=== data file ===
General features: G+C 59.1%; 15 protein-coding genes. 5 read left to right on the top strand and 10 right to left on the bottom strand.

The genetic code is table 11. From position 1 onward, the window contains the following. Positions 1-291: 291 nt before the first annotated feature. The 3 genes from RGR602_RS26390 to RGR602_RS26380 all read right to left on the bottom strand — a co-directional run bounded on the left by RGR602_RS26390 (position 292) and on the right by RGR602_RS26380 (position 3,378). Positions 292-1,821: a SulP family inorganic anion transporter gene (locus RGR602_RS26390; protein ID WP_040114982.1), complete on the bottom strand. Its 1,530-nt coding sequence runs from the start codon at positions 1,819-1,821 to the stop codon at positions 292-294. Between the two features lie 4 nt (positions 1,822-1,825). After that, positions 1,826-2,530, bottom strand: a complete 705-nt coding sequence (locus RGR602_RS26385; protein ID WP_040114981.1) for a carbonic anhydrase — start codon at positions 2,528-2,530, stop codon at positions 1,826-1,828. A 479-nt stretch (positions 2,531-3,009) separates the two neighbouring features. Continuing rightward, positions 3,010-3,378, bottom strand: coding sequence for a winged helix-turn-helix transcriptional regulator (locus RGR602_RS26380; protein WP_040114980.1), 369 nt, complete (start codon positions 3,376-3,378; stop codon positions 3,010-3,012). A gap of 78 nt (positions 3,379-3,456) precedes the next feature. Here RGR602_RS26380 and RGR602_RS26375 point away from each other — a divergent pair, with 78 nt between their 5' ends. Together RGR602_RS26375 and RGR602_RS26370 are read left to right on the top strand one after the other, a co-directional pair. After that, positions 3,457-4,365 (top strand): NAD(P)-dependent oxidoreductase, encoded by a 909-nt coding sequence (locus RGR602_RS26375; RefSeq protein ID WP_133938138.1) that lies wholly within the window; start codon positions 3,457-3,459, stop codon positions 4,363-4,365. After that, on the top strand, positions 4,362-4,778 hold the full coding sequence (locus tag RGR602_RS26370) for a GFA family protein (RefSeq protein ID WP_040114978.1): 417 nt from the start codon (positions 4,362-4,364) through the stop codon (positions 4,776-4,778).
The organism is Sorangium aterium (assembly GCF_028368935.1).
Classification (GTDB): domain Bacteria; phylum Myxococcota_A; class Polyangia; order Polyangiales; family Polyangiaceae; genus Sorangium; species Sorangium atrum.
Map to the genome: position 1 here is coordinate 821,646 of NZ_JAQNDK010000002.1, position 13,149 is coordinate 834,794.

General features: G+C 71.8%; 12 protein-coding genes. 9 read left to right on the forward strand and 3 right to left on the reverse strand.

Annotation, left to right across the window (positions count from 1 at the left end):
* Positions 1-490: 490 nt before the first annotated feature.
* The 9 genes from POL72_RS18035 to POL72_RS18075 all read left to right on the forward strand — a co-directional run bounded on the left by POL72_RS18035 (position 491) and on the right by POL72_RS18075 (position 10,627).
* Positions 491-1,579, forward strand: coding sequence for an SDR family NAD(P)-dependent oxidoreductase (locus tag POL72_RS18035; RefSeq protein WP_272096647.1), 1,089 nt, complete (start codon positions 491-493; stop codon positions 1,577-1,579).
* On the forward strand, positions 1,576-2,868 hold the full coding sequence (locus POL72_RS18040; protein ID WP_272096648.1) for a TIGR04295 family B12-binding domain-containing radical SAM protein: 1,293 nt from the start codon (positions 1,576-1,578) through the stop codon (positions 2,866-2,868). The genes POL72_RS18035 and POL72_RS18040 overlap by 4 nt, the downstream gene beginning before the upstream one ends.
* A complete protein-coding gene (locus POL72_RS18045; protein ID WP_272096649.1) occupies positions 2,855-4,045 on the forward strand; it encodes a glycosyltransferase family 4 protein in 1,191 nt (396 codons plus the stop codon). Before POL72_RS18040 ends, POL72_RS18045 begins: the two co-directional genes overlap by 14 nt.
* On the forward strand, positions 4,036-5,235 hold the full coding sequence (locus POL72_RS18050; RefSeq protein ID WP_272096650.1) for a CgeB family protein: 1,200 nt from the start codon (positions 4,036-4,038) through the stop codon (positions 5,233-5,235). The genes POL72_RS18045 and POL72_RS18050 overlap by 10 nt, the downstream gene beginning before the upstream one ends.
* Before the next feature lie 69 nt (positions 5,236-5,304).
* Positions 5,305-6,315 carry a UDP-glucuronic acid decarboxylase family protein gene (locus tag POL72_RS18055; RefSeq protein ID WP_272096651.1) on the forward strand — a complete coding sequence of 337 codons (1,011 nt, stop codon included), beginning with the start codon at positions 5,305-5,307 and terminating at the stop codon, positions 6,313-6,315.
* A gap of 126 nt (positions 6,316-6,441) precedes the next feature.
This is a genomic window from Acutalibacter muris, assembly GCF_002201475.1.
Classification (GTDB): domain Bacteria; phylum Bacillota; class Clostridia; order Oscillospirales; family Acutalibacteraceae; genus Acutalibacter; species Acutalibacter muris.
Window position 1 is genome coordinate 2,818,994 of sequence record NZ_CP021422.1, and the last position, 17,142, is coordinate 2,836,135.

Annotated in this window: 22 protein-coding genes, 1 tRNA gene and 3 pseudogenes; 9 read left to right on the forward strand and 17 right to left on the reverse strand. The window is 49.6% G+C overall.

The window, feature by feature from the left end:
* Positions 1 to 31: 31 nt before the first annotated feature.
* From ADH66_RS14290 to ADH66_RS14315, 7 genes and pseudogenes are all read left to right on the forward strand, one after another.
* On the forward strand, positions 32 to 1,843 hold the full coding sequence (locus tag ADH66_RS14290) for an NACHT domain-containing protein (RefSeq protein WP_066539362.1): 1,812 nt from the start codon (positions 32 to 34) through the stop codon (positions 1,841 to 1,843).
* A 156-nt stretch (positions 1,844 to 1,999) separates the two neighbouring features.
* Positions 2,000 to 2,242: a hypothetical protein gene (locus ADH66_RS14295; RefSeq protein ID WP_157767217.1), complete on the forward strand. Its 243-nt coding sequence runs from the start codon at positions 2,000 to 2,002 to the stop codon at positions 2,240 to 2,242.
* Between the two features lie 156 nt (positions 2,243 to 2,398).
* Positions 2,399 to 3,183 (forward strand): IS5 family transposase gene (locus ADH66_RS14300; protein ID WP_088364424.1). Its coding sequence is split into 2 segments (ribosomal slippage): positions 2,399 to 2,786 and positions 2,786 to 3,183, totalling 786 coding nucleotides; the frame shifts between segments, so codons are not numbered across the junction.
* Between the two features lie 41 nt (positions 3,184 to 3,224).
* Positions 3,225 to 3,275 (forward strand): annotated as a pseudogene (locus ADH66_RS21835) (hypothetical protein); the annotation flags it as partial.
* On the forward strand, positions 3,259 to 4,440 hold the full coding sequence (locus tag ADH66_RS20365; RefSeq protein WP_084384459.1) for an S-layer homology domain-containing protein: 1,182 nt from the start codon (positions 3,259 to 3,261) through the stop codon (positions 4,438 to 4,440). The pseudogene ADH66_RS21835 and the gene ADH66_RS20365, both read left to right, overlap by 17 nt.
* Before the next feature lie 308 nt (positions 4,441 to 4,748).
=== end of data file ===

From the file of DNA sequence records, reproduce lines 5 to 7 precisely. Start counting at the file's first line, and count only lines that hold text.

Map to the genome: position 1 here is coordinate 821,646 of NZ_JAQNDK010000002.1, position 13,149 is coordinate 834,794.

General features: G+C 71.8%; 12 protein-coding genes. 9 read left to right on the forward strand and 3 right to left on the reverse strand.

Annotation, left to right across the window (positions count from 1 at the left end):